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Jan 2, 2009 07:55 PM

Using uncooked manicotti shells

I am making a dinner for 10 tomorrow, and already made the sauce, apps, meatballs, salad vinaigrette, etc. I am making baked manicotti and would seriously prefer not having to deal with filling wet noodles. Can I use the Ronzoni brand shells dry (they are not "no-boil" type, but i have used regular lasagna sheets without boiling and it was fine)? I am wondering if there may be a good cooking method - perhaps lower and slower? I have a ton of cleaning to do tomorrow, so the easier the better. Thanks!

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  1. I have only tried to use them uncooked once. The result was a heavy, sticky pasta (I suspect that was because all of the starch remained in the mix rather than draining off with some of the water as would be the case when pre-cooking) so I've never tried it again. No matter how low and slow you cook them, the starch has nowhere to go except into the mix with the other ingredients. Perhaps I could have had better success with more liquid but I wanted a pasta dish not soup.

    1. I always wondered about this too. Handling those wet noodles can be cumbersome, I agree.
      I'd love to be able to take those raw manicotti and stand them on their sides, fill them up utilizing say a pastry bag, give a quick tap to help any settling, and then lay them in an inch of tomato sauce ready for cooking. Somehow, I think that would work as long as the manicotti remain covered the majority of the time they sit and bake. Hopefully someone can chime in with a "successful" manicotti shortcut experience.

      3 Replies
      1. re: Cheese Boy

        The Cook's Illustrated recipe worked out very well for me. Rather than use actual manicotti, they soak no-boil lasagna noodles in boiling water for 5 minutes, spread the filling on the bottom 3/4 of each lasagna noodle, and then roll them up, creating their own manicotti. That solution was a cinch, and the recipe turned out great. They do specifically recommend Barilla noodles, because they say it has a delicate texture like fresh pasta, and because it has 16 noodles per package, whereas most competitors only have 12 noodles.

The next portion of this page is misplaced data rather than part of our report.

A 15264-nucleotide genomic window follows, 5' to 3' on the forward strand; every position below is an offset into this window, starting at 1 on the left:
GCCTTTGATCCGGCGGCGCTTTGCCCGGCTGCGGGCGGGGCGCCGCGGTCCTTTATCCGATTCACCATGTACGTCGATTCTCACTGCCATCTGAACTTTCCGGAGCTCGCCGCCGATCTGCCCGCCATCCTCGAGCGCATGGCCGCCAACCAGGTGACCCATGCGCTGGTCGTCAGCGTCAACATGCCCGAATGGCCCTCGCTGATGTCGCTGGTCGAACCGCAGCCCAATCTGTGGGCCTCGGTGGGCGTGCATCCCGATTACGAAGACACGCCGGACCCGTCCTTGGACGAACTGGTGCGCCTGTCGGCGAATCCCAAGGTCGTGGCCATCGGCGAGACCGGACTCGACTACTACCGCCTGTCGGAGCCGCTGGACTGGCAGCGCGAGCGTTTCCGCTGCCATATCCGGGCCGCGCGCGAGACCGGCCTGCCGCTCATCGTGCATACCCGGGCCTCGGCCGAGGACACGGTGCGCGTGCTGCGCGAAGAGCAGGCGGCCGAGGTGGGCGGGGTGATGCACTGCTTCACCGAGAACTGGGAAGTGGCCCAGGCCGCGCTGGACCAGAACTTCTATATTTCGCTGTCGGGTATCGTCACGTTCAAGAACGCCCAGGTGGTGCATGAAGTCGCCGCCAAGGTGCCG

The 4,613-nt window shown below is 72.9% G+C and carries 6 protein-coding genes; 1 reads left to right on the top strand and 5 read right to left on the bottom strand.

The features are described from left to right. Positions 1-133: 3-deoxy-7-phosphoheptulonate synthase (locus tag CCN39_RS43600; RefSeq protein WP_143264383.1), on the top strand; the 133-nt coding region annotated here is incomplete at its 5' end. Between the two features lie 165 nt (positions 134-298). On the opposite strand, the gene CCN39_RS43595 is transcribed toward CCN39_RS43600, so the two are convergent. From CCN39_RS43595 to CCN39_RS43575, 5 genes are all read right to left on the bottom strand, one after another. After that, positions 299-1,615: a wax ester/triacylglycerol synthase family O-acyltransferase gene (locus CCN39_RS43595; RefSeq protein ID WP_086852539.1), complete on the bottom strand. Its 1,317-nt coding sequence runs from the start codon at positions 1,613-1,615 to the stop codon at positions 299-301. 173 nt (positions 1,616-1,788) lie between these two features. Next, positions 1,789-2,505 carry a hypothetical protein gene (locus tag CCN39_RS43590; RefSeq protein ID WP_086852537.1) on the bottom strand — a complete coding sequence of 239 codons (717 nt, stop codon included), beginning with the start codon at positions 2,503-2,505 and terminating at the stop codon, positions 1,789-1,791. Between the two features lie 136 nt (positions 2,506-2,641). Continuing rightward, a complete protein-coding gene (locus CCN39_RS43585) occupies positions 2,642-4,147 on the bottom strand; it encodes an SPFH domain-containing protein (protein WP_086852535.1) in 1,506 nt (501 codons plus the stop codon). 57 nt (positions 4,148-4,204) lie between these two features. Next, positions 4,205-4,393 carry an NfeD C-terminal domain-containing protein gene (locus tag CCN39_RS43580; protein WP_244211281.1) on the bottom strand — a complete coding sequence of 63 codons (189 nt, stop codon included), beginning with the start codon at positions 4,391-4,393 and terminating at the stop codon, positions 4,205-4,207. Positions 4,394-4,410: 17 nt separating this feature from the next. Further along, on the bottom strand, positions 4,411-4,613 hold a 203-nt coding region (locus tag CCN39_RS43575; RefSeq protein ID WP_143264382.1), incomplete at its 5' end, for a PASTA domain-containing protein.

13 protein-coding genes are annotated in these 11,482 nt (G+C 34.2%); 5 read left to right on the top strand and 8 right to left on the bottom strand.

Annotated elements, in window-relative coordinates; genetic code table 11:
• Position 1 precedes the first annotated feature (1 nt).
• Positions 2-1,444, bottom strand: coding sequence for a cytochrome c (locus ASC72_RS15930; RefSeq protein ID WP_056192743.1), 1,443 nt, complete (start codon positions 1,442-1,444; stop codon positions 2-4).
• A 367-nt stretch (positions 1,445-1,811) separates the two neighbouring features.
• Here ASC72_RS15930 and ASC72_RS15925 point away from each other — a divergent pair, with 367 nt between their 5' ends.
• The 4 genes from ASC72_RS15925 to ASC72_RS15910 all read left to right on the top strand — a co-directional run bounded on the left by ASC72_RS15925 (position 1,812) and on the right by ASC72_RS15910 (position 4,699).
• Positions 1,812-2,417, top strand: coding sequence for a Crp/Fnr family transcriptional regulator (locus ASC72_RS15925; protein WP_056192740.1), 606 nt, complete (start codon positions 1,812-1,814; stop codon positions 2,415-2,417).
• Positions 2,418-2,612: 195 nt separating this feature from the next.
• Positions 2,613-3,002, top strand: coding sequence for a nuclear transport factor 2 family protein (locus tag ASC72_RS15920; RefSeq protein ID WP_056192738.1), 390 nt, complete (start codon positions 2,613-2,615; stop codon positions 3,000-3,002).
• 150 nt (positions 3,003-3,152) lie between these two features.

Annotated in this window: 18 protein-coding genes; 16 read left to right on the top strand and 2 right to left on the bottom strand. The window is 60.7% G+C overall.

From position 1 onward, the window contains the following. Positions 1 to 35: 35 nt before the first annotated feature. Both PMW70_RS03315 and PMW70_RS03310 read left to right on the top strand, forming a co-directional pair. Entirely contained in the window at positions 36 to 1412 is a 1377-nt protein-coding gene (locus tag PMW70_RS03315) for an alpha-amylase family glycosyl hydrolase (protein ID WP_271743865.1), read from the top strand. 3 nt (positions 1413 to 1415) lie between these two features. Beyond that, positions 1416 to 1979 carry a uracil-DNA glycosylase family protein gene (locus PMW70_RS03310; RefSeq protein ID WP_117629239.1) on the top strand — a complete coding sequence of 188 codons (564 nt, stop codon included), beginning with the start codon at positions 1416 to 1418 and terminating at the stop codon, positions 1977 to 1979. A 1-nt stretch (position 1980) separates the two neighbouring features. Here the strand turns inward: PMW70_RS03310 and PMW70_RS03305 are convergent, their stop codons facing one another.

1. re: angusb

            Wow a eureka moment.
            Thank goodness *somebody* has come up with a great way for me to use those 2 boxes of Barilla no-boil lasagna sitting in the back of my kitchen cabinet for almost a year. I'll wipe the dust off and get to work asap. Thank you !

        1. fwiw, an alternative to making manicotti using the lasagne noodles is to make stuffed shells instead. i think it is much easier (i made some last evening.) with a great tasty, cheesy filling (i use spinach and garlic and cottage cheese, pecorino romano and italian shredded cheese blend (kraft or sargento).

          1. Thank you so much all for your input. Actually, I had seen the episode of Cooks Illustrated/America's Test Kitchen where they made the manicotti with the Barilla lasagna sheets, some while back. And while that may have been the best way, my grocery store did not carry them. I looked! So, I went ahead, worriedly, although I saw a TON of recipes online using uncooked pasta. And, ya know what? I piped the cheese mix in, the night before, and then about ten minutes before baking, the next day, I set them up in a baking pan over a thin layer of sauce. I covered them with a good bit of sauce, covered tightly with foil and baked at 350 for 45 minutes. They came out perfect! So, let it be known, that my experience with uncooked manicotti shells was positive.

            1 Reply
            1. re: Justpaula

              congratulations, and thanks for reporting back. we all appreciate that courtesy! happy new year!

            2. The way I like to do it (after many cursing matches with slippery manicotti shells), is I buy fresh lasagne sheets. The fancy grocery store where I live sells them in a package and they are square - kind of like oversized wonton wrappers. I dip each noodle in a bowl of hot water, blot dry on a clean dish towel, spread filling and rollup. Put the rolled up sheet seam side down in the pan. This is a similar strategy as the no-boil rollup method, but it's actually easier - and the fresh pasta gives the manicotti a fantastic texture.